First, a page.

Article in English | Scopus | ID: covidwho-1876501

ABSTRACT

Context: Older people living in LTCF were particularly affected by COVID-19. Italy was the first country in Europe to experience high death rates among older people. Analysing the factors which may have determined high mortality rates in LTCF and identifying actions to safeguard older people’s health in long-term care settings may be critical for future public health emergencies. Objectives: Identify the main challenges and failures faced by a small number of Italian professionals working in LTCF and suggest key actions to better protect older people’s health in future emergencies. Methods: Rapid survey conducted among Italian professionals working in the LTC sector in Italy during the pandemic. Findings: Several factors contributed to higher death rates in LTCF for older people in Italy. To better protect LTCF residents in case of future health emergencies, actions need to be implemented in relation to LTCF’s management, governance and capacity building. Furthermore, safety plans and strategies need to be put in place to ensure older residents’ protection and maintain high level of care in LTCF during public health emergencies, such as COVID-19. Limitations: The article reflects the opinions of a limited number of professionals working in the long-term care sector, which may not be representative of all workers operating in the sector. Implications: Policy and system changes are needed to strengthen the capacity of the Italian long-term care sector to respond to the needs of a growing older population in the context of COVID-19 and beyond. © 2022 The Author(s).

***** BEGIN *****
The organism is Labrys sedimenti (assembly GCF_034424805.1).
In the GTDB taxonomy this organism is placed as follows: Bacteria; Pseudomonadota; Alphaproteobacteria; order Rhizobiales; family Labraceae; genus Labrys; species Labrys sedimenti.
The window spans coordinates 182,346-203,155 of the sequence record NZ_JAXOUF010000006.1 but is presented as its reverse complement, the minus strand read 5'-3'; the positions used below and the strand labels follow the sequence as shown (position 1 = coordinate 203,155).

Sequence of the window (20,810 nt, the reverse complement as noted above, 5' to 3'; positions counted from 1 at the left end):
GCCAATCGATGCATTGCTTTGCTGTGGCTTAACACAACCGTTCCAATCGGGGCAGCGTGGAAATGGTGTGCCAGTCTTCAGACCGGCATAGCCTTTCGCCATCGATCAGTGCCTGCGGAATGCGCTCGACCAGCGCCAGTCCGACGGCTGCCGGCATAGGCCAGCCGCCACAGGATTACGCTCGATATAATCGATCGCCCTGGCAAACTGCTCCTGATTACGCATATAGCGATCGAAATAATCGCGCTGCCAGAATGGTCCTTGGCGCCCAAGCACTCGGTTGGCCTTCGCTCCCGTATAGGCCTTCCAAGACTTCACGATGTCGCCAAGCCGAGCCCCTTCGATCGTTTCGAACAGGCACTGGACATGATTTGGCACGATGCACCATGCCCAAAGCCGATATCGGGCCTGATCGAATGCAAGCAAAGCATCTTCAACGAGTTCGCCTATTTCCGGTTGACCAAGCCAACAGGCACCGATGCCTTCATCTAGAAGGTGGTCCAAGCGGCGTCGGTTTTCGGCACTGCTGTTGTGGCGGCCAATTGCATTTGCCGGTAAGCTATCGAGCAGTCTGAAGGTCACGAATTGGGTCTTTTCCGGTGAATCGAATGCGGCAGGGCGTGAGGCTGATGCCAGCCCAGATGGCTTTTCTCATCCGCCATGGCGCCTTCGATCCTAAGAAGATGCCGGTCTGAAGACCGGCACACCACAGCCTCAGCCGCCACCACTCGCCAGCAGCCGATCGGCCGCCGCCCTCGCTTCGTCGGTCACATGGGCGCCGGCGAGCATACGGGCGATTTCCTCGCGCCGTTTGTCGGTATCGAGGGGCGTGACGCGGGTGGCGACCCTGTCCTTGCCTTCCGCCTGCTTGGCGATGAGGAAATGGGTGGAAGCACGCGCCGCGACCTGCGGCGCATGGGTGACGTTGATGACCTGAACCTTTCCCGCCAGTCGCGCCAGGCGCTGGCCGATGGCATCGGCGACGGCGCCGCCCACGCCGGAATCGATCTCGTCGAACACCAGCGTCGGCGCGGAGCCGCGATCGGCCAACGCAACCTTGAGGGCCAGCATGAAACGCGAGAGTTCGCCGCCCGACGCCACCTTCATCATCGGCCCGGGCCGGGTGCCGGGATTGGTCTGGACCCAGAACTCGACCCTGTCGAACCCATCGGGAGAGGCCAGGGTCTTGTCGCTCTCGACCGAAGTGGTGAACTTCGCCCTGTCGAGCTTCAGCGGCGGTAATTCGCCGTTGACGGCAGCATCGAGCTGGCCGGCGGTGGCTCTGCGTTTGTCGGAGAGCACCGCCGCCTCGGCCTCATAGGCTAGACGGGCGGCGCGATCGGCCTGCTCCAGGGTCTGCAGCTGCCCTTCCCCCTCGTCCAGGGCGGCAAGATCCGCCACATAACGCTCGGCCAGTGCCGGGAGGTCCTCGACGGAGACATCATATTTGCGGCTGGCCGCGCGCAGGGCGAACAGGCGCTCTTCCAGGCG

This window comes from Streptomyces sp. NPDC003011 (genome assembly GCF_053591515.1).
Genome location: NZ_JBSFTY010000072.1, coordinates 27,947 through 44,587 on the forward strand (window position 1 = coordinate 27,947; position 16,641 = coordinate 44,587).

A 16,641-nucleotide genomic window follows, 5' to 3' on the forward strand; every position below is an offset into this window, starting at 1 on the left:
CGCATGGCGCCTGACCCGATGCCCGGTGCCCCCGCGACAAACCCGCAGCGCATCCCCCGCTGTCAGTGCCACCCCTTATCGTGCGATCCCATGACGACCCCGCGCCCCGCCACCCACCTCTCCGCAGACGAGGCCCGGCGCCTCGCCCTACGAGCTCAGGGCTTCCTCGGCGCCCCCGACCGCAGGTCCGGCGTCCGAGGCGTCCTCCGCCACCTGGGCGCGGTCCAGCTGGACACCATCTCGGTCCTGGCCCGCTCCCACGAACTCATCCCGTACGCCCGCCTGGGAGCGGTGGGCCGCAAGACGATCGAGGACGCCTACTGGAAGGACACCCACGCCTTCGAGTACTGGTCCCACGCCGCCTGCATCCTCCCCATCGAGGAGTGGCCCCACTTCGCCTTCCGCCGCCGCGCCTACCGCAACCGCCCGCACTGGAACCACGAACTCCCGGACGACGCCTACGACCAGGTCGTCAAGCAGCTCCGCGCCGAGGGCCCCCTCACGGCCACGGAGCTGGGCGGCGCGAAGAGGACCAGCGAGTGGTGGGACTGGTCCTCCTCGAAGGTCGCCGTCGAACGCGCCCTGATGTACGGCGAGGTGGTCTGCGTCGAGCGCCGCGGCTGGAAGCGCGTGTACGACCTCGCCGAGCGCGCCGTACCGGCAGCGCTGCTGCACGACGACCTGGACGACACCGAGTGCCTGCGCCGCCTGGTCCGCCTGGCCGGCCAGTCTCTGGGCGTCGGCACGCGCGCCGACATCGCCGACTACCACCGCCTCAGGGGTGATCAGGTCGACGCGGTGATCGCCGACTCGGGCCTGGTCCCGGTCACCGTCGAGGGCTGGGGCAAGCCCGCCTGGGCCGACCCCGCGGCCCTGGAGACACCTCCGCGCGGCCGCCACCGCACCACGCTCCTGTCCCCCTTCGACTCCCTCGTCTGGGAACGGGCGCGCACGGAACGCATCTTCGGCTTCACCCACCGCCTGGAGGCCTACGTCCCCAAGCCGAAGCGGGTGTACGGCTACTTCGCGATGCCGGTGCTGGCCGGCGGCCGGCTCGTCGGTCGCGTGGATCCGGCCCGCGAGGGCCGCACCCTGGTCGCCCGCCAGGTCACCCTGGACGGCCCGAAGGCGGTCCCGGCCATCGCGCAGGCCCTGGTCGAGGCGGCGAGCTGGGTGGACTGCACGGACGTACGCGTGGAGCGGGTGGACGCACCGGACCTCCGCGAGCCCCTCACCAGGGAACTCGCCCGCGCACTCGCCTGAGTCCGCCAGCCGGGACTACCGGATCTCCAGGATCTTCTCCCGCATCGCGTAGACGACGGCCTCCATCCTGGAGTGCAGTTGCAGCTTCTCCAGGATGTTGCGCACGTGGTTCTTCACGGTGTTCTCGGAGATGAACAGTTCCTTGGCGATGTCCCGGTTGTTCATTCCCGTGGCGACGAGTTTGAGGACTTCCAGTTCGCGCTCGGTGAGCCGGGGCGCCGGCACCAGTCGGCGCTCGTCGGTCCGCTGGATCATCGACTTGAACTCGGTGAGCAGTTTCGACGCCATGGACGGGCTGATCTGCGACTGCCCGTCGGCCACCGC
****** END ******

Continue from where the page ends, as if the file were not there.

4.